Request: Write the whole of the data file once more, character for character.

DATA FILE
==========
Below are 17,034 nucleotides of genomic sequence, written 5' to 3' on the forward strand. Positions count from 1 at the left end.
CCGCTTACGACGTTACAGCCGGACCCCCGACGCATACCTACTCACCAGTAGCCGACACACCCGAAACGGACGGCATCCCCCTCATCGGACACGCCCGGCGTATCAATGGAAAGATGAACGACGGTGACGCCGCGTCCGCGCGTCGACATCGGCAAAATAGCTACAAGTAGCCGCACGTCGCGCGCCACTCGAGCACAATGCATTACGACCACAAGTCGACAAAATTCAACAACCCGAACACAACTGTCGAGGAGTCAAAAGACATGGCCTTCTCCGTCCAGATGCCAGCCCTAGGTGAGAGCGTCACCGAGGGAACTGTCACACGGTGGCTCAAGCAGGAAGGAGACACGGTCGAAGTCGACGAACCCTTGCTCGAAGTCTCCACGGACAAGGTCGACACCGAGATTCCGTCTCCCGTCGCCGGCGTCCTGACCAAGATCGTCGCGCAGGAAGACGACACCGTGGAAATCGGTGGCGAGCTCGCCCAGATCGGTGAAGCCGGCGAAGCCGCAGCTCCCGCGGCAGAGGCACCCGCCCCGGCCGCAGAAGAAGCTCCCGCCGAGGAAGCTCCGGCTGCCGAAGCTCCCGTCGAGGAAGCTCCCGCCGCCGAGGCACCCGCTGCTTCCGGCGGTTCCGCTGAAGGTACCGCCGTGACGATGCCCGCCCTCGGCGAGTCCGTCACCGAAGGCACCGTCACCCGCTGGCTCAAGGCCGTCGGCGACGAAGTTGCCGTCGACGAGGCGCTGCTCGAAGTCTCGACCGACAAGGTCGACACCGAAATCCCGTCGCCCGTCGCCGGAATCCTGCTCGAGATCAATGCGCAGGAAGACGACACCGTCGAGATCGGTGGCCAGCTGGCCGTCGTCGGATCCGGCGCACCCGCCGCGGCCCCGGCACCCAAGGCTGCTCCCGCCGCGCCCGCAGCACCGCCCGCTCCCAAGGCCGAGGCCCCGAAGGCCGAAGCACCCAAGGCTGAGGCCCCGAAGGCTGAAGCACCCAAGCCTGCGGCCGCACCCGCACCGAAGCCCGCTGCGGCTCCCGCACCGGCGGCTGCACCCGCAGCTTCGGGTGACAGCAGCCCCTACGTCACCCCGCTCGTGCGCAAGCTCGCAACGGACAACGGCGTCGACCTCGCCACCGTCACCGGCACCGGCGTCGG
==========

Below are 17,034 nucleotides of genomic sequence, written 5' to 3' on the forward strand. Positions count from 1 at the left end.
CCGCTTACGACGTTACAGCCGGACCCCCGACGCATACCTACTCACCAGTAGCCGACACACCCGAAACGGACGGCATCCCCCTCATCGGACACGCCCGGCGTATCAATGGAAAGATGAACGACGGTGACGCCGCGTCCGCGCGTCGACATCGGCAAAATAGCTACAAGTAGCCGCACGTCGCGCGCCACTCGAGCACAATGCATTACGACCACAAGTCGACAAAATTCAACAACCCGAACACAACTGTCGAGGAGTCAAAAGACATGGCCTTCTCCGTCCAGATGCCAGCCCTAGGTGAGAGCGTCACCGAGGGAACTGTCACACGGTGGCTCAAGCAGGAAGGAGACACGGTCGAAGTCGACGAACCCTTGCTCGAAGTCTCCACGGACAAGGTCGACACCGAGATTCCGTCTCCCGTCGCCGGCGTCCTGACCAAGATCGTCGCGCAGGAAGACGACACCGTGGAAATCGGTGGCGAGCTCGCCCAGATCGGTGAAGCCGGCGAAGCCGCAGCTCCCGCGGCAGAGGCACCCGCCCCGGCCGCAGAAGAAGCTCCCGCCGAGGAAGCTCCGGCTGCCGAAGCTCCCGTCGAGGAAGCTCCCGCCGCCGAGGCACCCGCTGCTTCCGGCGGTTCCGCTGAAGGTACCGCCGTGACGATGCCCGCCCTCGGCGAGTCCGTCACCGAAGGCACCGTCACCCGCTGGCTCAAGGCCGTCGGCGACGAAGTTGCCGTCGACGAGGCGCTGCTCGAAGTCTCGACCGACAAGGTCGACACCGAAATCCCGTCGCCCGTCGCCGGAATCCTGCTCGAGATCAATGCGCAGGAAGACGACACCGTCGAGATCGGTGGCCAGCTGGCCGTCGTCGGATCCGGCGCACCCGCCGCGGCCCCGGCACCCAAGGCTGCTCCCGCCGCGCCCGCAGCACCGCCCGCTCCCAAGGCCGAGGCCCCGAAGGCCGAAGCACCCAAGGCTGAGGCCCCGAAGGCTGAAGCACCCAAGCCTGCGGCCGCACCCGCACCGAAGCCCGCTGCGGCTCCCGCACCGGCGGCTGCACCCGCAGCTTCGGGTGACAGCAGCCCCTACGTCACCCCGCTCGTGCGCAAGCTCGCAACGGACAACGGCGTCGACCTCGCCACCGTCACCGGCACCGGCGTCGG